Posted by Runa Troy on

Merry Part…

To Everything There Is A Season

Runa & MareLin getting up to good trouble.

Dear fellow Country Dwellers listeners, followers, and friends:

We know it’s been a few weeks since we put out a podcast, and we wanted to let you know that we have entered a crossroads time for this project, Country Dwellers. We know that it is going to morph into something new and¬†amazing,¬†but how that looks is going to be vastly different than it is currently. However, it’s likely going to be a bit before that transformation is complete. More on that as things develop, so keep a look out down the road.

In short, please stay tuned because Country Dwellers is not done yet

We have realized that we have come to the end of this current journey as it is and at this time our energies are needed elsewhere. 

MareLin is a year into¬†homeschooling¬†her children unexpectedly (thanks ‘Rona!) and continues to handle some ongoing medical issues. More importantly, her¬†Path of the Moon ‚Äď A Journey in Witchery¬†Classes are so successful (yay!) she¬†needs to¬†spend more time with her¬†students and the required curriculum building. If you love MareLin, you can always find her¬†on Instagram and facebook via¬†The Old Tree Shoppe and¬†join in on her monthly moon circles via her Facebook Group, Moon Tribe of the Old Tree.¬†¬†She¬†also hosts Thursday‚Äôs Random Readings, ¬†a weekly Tarot pull and spirit message session via¬†InstaGram Live at Noon (Pacific) on¬†@TheOldTreeShoppe¬†and joins The Painted Goddess for the Witches Coffee, an IG Live, every Tuesday at 10 a.m. (Pacific) for Tarot & Astrology.

As for Country Dwellers’ OG Mama, Runa Troy, she is in the midst of writing another book, this one specifically for the Witch Community, as well as tending Villa Westwyk and her Magical Flea Market, especially doing dream interpretations and Rune Readings. Her new blog, is also keeping her busy and she would love you to join her Witchy conversations there. You can find her doing Solitary Shenanigans on Fridays on InstaGram Live¬†(@RunaTroy)¬†¬†at 2 p.m. (Pacific) where she shares all an ol’ crone knows and does Rune Castings. She’d love to have you come kick off your weekend with her for a quick Happy Hour.

We appreciate you being with us for so long and supporting our desire to teach the things we’ve learned as long-time witches and mystics through Country Dwellers. We hope that you will continue to support us as we make magic in different ways. In the meantime, we invite you to re-listen to the podcasts that remain, as there is a ton of information for all things Witchcraft there.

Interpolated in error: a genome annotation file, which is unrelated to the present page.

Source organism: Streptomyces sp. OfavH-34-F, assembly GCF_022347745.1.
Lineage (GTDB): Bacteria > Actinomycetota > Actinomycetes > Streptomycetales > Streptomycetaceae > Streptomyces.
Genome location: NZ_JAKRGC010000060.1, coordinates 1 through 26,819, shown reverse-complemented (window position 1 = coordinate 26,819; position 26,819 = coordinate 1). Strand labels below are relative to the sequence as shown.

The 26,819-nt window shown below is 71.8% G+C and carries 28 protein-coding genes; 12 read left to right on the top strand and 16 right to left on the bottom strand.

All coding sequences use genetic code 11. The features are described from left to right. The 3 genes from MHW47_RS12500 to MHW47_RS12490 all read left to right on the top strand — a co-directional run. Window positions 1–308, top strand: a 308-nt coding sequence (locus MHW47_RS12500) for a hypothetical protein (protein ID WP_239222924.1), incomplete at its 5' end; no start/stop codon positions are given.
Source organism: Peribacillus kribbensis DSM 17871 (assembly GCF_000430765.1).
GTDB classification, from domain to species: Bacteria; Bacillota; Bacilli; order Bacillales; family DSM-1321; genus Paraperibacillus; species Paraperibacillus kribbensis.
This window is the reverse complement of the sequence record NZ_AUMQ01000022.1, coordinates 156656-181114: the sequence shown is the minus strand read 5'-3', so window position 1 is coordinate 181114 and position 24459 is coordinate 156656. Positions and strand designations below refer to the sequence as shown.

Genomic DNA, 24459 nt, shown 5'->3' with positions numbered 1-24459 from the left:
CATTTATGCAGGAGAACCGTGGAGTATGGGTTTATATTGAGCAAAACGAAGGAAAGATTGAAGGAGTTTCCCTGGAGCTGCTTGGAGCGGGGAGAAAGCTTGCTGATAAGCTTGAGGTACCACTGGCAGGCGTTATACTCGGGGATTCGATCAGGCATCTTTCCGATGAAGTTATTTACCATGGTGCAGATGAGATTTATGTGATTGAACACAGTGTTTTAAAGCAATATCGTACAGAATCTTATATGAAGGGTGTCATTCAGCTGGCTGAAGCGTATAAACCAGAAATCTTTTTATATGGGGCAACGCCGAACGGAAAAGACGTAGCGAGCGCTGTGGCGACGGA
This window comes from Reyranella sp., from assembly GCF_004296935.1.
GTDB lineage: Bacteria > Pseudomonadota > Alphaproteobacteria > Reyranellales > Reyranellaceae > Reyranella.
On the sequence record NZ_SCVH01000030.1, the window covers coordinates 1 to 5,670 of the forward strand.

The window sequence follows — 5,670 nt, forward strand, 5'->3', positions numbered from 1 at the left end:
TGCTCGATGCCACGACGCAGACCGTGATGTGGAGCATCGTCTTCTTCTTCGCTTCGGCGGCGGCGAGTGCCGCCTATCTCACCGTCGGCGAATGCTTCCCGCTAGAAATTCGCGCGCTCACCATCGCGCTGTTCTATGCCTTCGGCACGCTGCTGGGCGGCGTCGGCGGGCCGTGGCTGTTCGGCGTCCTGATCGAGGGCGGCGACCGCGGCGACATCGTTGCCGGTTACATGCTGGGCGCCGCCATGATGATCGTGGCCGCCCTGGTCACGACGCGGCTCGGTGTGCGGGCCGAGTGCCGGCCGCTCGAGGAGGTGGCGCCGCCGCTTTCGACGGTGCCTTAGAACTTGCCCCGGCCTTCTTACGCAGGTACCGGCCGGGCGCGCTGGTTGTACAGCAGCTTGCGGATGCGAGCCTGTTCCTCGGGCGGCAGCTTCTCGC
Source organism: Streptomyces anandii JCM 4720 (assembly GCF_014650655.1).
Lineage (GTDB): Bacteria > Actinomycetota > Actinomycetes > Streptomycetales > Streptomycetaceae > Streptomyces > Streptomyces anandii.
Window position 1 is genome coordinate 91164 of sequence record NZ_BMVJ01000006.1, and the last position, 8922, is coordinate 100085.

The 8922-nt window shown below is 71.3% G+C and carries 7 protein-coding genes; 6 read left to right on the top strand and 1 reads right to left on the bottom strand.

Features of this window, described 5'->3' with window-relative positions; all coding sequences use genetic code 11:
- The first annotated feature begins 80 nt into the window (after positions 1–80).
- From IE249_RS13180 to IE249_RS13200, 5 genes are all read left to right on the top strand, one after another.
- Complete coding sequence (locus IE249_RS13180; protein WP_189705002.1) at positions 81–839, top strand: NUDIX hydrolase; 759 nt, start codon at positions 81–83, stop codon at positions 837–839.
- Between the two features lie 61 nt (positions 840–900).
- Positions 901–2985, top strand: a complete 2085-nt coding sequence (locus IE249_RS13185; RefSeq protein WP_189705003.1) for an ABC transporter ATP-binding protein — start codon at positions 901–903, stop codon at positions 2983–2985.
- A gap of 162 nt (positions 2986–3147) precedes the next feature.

As with the Wheel of the Year, everything in our world has a time of winter. This is Country Dweller’s winter, our time to head to the underworld and then emerge again as something new and transcendent. So it is.

Please don’t be a stranger and visit MareLin and Runa in the work they continue to do, and we’ll see you on the flip side!

Blessed Be.

Much Love,

Runa & MareLin

Posted by Runa Troy on

Crescent Cakes for Imbolc

They may not necessarily look like the moon, but they sure do taste good.

Coming down off a ritual requires something special. There’s a reason that besides the social aspect of the post-circle or post-ritual “cakes & ale” there is a need to fill back up. Magic is work. These traditional crescent cakes are so delicious, you really won’t care what they look like. Enjoy with some tea or a cup of coffee and your body, mind, and magic will all be restored.

I make these each February in celebration that Spring is on its way. They are a traditional Imbolc treat in our home. This recipe helps to make an Imbolc celebration rich.

If you can’t source ground almonds, it’s easy enough to make them in your food processor.


11/2 cups flour
1/2 cup sugar
1 cup finely ground almonds
1/2 teaspoon vanilla extract (alternatively 3 drops of almond extract)
1/2 cup butter or margarine, softened
1 tablespoon honey
1 egg yolk

Make sure your butter is softened, because otherwise you’ll be mising forever.


Unless you can source almonds already ground, you’ll need to use a food processor. Then in a large mixing bowl, combine the ground almonds with the flour, sugar, and vanilla extract. Add the butter, honey, egg yolk and mix together well. Cover with aluminum foil or plastic wrap, and then chill for 11/2 to 2 hours in the refrigerator. When ready, pinch off pieces of the dough (about the size of plums) and shape them into crescents. Place the crescents on a parchment-lined or, alternatively, a well-greased cookie sheet and bake in a 350-degree preheated oven for approximately 20 minutes.